Like most people, I know that drinking and driving is dumb. But also, like most people, I do not have much idea of how alcohol affects my driving.
I know how it affects my ability to say and do things that I may later regret. But none of them have ever happened behind the wheel.
I have been breathalysed four times and always been zero. On three of those occasions I had not had a drink. On the fourth I had been at a birthday party and had my last of three glasses of wine by 10 and went home at 1.30.
There is some fuss about Shane Ross proposing something close to zero tolerance.
Road deaths are creeping up again after great success in reducing them in the Gay Byrne era. But as Gay kept on saying, without regular unpredictable enforcement deaths would increase. He was right.
Last week I did some drinking and driving in the controlled environment of Stunt Drive Ireland near Arklow. I did it for KCLR96FM. My efforts are there for all to see on that website. With a trainer instructing me I repeatedly did a slalom course of cones. I did it sober, and after one, two and three 500ml cans of Guinness which are in or around a pint in old money. It is a task which required concentration and coordination.
Anyone who drinks knows that alcohol changes mood quite quickly. That is one of the reasons we drink. And anyone who drinks more than a few knows that simple co-ordination is affected. I was surprised how much one pint affected my confidence. This drive was going to be a piece of cake. First of all I was a few seconds slower. And secondly I didn't concentrate as well and smacked into a cone which could as easily have been a dog, child, car or gatepost. I was definitely impaired by one pint. After two pints I hit two cones. Then my trainer asked me to do it in reverse. I did. But I was very slow.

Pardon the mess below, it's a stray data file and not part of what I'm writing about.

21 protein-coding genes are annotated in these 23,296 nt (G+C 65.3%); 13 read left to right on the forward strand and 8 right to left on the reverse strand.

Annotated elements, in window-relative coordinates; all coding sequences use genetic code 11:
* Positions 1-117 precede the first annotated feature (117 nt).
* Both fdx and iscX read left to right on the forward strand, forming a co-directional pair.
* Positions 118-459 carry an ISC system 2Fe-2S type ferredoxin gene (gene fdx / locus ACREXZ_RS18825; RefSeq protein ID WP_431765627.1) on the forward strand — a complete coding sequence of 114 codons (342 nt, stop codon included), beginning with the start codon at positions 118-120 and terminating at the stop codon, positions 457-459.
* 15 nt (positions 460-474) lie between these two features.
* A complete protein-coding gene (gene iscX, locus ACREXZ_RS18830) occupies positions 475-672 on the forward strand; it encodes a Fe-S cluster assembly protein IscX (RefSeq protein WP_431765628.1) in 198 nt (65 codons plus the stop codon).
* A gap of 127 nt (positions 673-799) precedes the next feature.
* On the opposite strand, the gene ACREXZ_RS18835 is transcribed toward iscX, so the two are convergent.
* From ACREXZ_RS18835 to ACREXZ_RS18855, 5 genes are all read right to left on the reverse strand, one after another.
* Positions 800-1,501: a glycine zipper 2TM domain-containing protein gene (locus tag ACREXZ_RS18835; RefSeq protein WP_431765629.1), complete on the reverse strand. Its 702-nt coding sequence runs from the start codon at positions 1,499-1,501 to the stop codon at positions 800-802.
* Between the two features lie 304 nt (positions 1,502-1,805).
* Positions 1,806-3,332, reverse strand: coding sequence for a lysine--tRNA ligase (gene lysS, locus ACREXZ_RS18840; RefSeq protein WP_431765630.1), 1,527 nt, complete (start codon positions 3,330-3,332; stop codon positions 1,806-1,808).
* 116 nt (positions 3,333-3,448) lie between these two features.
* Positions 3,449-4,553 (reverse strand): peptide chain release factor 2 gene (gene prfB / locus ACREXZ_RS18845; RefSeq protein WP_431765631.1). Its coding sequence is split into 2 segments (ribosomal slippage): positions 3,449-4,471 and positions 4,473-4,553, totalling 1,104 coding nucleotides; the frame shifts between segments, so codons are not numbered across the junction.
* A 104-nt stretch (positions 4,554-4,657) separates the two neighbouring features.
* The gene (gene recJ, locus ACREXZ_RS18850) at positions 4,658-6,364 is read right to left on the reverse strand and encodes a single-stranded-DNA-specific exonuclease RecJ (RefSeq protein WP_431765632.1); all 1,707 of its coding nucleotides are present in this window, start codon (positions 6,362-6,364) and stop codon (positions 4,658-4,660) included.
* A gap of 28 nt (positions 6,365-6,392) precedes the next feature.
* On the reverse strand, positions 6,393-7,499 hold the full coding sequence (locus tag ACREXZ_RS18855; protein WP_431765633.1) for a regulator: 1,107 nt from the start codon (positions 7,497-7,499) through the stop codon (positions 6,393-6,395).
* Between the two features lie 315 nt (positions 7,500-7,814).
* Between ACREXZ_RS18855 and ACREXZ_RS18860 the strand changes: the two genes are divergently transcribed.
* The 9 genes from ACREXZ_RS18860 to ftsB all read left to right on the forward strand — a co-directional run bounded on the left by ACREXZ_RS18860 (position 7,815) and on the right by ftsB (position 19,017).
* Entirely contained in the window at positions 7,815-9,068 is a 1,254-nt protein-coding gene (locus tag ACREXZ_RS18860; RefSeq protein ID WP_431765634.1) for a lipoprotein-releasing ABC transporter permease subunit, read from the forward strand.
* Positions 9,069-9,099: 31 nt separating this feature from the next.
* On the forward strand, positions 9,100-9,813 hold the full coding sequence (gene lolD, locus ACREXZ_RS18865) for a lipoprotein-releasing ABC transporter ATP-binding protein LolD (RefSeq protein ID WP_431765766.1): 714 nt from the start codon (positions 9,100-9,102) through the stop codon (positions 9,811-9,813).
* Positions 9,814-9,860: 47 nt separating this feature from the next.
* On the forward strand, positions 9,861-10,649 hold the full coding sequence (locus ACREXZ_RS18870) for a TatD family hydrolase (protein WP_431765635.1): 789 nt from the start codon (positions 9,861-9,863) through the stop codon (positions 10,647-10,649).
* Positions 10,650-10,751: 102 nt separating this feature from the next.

Three pints and by now I was settled down. I knew I had been drinking. I was determined not to hit anything. I succeeded. But I was a full 12 seconds slower than when sober and was driving at a speed that would most certainly have attracted attention for kerbcrawling. I pulled out all the stops for one last go and repeated the slalom faster and two cones were splattered on the way.
Then it was time for me to learn to do a handbrake turn, a pleasure on someone else's tyres. It is simple. Slam in the clutch, pull the handbrake, and turn the steering wheel 90 degrees. Try as I might I failed, and in a different way each attempt. There was no consistency. I over-steered. I under-steered. I braked. Sober I would have had no problem.
Perhaps Shane Ross is that bit ahead of the nation on this one.
Zero might not be a bad target.
Sunday Indo Living